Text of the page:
We ride. Slowly, the horses walk on a narrow path through the forest, always up, across a shallow river and then up a steep muddy hill, always up. At places we walk next to the horses- it’s too vertical, to muddy and too heavy for the animals to carry us and all our bags with food and stuff for two days.
The green valley of Vilcabamba is now lying at our feet surrounded by forested mountains under blue skies.
We start at 1,480 meters. We ride and hike for about 4-5 hours before we reach the refuge at 2,500 meters. After a quick belated lunch, we leave the girls to play with their little plastic toy-animals in the hut and we start on foot for the cloud forest, Gavin, the Belgian girl, Ivo and I. But the cloud forest soon turns to a rain forest and we hurry back down, wet and cold. We surround the fireplace with our soaked shoes, socks and clothes and we spend the rest of the afternoon preparing our sleeping quarters, which are in another wooden tin-roofed building next door, and watching Gavin making burritos and guacamole. He wouldn’t let us help with the cooking no matter what. We eat dinner on candle light.
The horses are peacefully grazing outside the hut. We can hear them in the dark, walking, eating grass, snorting, neighing. We realize with amazement that this is a completely different world away from civilization and technology, a world of hundreds of years ago, where we can be really close to nature. With sweet nostalgia, we share the immense beauty and tranquility of these fleeting moments with our gentle companions- the horses.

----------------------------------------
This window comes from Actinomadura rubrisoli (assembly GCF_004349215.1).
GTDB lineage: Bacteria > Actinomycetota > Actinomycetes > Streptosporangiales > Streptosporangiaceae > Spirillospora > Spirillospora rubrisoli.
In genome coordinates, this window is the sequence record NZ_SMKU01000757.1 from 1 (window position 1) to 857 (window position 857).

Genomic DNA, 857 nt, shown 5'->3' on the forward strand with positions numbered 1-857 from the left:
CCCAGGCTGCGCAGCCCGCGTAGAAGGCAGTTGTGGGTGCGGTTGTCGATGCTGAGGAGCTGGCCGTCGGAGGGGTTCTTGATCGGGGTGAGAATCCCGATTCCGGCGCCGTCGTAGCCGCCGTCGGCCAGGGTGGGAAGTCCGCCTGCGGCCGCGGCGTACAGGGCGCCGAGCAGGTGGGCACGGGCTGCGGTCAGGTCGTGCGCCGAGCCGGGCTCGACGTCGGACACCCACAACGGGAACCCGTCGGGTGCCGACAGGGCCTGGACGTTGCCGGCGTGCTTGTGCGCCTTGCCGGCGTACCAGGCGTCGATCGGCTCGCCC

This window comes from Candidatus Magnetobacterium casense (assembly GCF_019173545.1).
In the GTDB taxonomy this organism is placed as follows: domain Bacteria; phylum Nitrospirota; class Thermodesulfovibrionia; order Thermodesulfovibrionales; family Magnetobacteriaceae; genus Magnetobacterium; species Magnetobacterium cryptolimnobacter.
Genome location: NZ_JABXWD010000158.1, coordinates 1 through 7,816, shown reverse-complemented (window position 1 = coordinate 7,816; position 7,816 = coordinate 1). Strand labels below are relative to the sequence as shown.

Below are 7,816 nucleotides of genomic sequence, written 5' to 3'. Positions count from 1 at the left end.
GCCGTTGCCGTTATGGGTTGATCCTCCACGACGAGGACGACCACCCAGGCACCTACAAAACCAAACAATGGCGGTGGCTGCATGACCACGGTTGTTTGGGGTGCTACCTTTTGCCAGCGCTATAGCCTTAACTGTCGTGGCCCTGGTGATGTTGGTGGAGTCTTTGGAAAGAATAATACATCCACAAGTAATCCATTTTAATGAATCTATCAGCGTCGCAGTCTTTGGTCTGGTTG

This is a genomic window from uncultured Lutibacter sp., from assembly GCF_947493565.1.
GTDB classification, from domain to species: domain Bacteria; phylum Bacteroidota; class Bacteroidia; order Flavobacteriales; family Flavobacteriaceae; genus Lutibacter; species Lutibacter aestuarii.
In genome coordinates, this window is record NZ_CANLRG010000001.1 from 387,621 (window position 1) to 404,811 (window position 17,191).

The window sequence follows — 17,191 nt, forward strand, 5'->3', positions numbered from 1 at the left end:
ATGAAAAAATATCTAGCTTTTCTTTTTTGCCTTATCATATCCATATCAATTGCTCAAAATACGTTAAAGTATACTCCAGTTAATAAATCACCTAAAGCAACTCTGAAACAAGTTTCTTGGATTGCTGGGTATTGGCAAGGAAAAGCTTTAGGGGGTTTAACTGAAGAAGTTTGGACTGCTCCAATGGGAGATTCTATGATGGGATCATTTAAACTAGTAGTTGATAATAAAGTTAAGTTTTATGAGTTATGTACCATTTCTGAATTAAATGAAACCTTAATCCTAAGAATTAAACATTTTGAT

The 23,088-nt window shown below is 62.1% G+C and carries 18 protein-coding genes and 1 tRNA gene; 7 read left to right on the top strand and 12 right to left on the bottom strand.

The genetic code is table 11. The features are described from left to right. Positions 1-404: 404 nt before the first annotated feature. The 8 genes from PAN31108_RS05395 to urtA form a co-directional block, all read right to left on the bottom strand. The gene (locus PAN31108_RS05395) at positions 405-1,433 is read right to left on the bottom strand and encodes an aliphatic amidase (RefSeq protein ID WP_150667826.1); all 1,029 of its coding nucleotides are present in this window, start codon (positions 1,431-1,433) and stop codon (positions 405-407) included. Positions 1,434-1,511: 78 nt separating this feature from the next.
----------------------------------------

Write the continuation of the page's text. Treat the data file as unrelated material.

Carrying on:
- Horses make you happy
- Horses can sleep standing up
- Horses live 20-25 years
- Horses have the biggest eyes of any other land mammal
- Horses can see almost 360 degrees
- Most of the time, wherever a horse’s ear is pointing is where the horse is looking with the eye on the same side. If the ears are pointing in different directions, the horse is looking at two different things at the same time
- Horses make you happy
- Horses use their ears, eyes and nostrils to express their mood. They also communicate their feelings through facial expressions .
- Horses can not vomit.
- Horses produce approximately 10 gallons of saliva a day
- Horses drink at least 25 gallons of water a day
- Horses are social animals and will get lonely if kept alone, and they will mourn the passing of a companion
- Horses are undeniably clever animals. Beyond being proficient at relatively simple learning tasks, they are also recognized as having the capacity to solve advanced cognitive challenges involving categorization learning and a degree of concept formation.
- The horse is one of the 12 Chinese signs of the zodiac. Anyone born in the year of the horse is seen to embody the characteristics of the animal, namely intelligence, independence and a free-spirit.
- Horses can fly without wings
Caballos Gavilan @Calle Sucre 10-30 C, Vilcabamba, (593) 07 0981332806
Facebook @ Caballos Gavilan
Watch our short YouTube video- Two Months in the Andes With Maya